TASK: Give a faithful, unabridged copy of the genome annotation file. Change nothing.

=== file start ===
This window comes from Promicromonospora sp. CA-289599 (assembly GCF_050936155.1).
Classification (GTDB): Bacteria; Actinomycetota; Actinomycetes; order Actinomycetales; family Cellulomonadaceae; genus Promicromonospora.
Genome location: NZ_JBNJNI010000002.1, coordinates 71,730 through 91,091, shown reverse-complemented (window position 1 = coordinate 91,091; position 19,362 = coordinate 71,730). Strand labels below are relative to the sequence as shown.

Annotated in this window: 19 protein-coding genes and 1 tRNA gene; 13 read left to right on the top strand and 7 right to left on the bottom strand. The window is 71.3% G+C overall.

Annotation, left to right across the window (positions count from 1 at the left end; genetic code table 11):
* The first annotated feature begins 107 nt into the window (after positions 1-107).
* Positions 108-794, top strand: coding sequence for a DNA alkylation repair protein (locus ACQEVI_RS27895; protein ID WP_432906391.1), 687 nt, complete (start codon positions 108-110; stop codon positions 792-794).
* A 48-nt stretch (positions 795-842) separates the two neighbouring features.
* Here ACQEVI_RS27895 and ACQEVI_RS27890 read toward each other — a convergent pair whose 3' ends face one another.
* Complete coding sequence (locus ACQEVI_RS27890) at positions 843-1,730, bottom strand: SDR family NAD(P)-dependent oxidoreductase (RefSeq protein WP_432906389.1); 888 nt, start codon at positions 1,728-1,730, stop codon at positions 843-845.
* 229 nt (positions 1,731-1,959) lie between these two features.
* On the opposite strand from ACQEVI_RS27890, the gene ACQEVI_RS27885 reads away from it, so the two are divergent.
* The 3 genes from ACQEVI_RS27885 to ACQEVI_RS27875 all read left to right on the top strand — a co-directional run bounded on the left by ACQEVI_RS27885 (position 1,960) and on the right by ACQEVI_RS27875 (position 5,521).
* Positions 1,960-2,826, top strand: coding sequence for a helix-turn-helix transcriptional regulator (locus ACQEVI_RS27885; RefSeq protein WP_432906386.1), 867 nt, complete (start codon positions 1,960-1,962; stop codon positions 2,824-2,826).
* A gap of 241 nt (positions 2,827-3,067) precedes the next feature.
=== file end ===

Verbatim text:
This window comes from Promicromonospora sp. CA-289599 (assembly GCF_050936155.1).
Classification (GTDB): Bacteria; Actinomycetota; Actinomycetes; order Actinomycetales; family Cellulomonadaceae; genus Promicromonospora.
Genome location: NZ_JBNJNI010000002.1, coordinates 71,730 through 91,091, shown reverse-complemented (window position 1 = coordinate 91,091; position 19,362 = coordinate 71,730). Strand labels below are relative to the sequence as shown.

Annotated in this window: 19 protein-coding genes and 1 tRNA gene; 13 read left to right on the top strand and 7 right to left on the bottom strand. The window is 71.3% G+C overall.

Annotation, left to right across the window (positions count from 1 at the left end; genetic code table 11):
* The first annotated feature begins 107 nt into the window (after positions 1-107).
* Positions 108-794, top strand: coding sequence for a DNA alkylation repair protein (locus ACQEVI_RS27895; protein ID WP_432906391.1), 687 nt, complete (start codon positions 108-110; stop codon positions 792-794).
* A 48-nt stretch (positions 795-842) separates the two neighbouring features.
* Here ACQEVI_RS27895 and ACQEVI_RS27890 read toward each other — a convergent pair whose 3' ends face one another.
* Complete coding sequence (locus ACQEVI_RS27890) at positions 843-1,730, bottom strand: SDR family NAD(P)-dependent oxidoreductase (RefSeq protein WP_432906389.1); 888 nt, start codon at positions 1,728-1,730, stop codon at positions 843-845.
* 229 nt (positions 1,731-1,959) lie between these two features.
* On the opposite strand from ACQEVI_RS27890, the gene ACQEVI_RS27885 reads away from it, so the two are divergent.
* The 3 genes from ACQEVI_RS27885 to ACQEVI_RS27875 all read left to right on the top strand — a co-directional run bounded on the left by ACQEVI_RS27885 (position 1,960) and on the right by ACQEVI_RS27875 (position 5,521).
* Positions 1,960-2,826, top strand: coding sequence for a helix-turn-helix transcriptional regulator (locus ACQEVI_RS27885; RefSeq protein WP_432906386.1), 867 nt, complete (start codon positions 1,960-1,962; stop codon positions 2,824-2,826).
* A gap of 241 nt (positions 2,827-3,067) precedes the next feature.